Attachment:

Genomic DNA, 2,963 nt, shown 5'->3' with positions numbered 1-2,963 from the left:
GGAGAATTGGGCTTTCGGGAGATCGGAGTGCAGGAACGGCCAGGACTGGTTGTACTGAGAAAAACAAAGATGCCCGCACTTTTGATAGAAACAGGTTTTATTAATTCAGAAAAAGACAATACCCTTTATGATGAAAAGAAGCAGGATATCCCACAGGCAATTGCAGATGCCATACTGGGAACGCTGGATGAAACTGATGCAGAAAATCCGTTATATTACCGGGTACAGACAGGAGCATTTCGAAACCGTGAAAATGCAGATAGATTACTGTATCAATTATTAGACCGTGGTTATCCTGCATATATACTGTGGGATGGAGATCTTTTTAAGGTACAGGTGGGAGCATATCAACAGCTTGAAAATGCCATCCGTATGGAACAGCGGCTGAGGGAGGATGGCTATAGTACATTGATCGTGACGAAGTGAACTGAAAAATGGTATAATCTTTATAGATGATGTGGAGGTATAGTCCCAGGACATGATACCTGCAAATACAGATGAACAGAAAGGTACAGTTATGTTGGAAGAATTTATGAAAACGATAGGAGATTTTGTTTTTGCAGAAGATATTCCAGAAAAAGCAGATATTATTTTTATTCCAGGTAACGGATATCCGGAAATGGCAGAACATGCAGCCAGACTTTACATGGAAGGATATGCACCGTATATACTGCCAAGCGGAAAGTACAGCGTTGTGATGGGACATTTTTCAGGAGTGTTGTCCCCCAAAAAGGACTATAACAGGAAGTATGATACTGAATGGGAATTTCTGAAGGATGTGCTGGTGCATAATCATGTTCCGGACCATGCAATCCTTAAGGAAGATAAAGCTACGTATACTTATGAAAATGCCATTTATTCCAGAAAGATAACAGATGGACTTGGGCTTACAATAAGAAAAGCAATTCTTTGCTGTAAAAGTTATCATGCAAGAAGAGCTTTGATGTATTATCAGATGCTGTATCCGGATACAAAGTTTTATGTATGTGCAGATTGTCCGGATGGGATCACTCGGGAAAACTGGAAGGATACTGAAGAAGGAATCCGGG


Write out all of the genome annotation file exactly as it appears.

Genomic DNA, 2,963 nt, shown 5'->3' with positions numbered 1-2,963 from the left:
GGAGAATTGGGCTTTCGGGAGATCGGAGTGCAGGAACGGCCAGGACTGGTTGTACTGAGAAAAACAAAGATGCCCGCACTTTTGATAGAAACAGGTTTTATTAATTCAGAAAAAGACAATACCCTTTATGATGAAAAGAAGCAGGATATCCCACAGGCAATTGCAGATGCCATACTGGGAACGCTGGATGAAACTGATGCAGAAAATCCGTTATATTACCGGGTACAGACAGGAGCATTTCGAAACCGTGAAAATGCAGATAGATTACTGTATCAATTATTAGACCGTGGTTATCCTGCATATATACTGTGGGATGGAGATCTTTTTAAGGTACAGGTGGGAGCATATCAACAGCTTGAAAATGCCATCCGTATGGAACAGCGGCTGAGGGAGGATGGCTATAGTACATTGATCGTGACGAAGTGAACTGAAAAATGGTATAATCTTTATAGATGATGTGGAGGTATAGTCCCAGGACATGATACCTGCAAATACAGATGAACAGAAAGGTACAGTTATGTTGGAAGAATTTATGAAAACGATAGGAGATTTTGTTTTTGCAGAAGATATTCCAGAAAAAGCAGATATTATTTTTATTCCAGGTAACGGATATCCGGAAATGGCAGAACATGCAGCCAGACTTTACATGGAAGGATATGCACCGTATATACTGCCAAGCGGAAAGTACAGCGTTGTGATGGGACATTTTTCAGGAGTGTTGTCCCCCAAAAAGGACTATAACAGGAAGTATGATACTGAATGGGAATTTCTGAAGGATGTGCTGGTGCATAATCATGTTCCGGACCATGCAATCCTTAAGGAAGATAAAGCTACGTATACTTATGAAAATGCCATTTATTCCAGAAAGATAACAGATGGACTTGGGCTTACAATAAGAAAAGCAATTCTTTGCTGTAAAAGTTATCATGCAAGAAGAGCTTTGATGTATTATCAGATGCTGTATCCGGATACAAAGTTTTATGTATGTGCAGATTGTCCGGATGGGATCACTCGGGAAAACTGGAAGGATACTGAAGAAGGAATCCGGG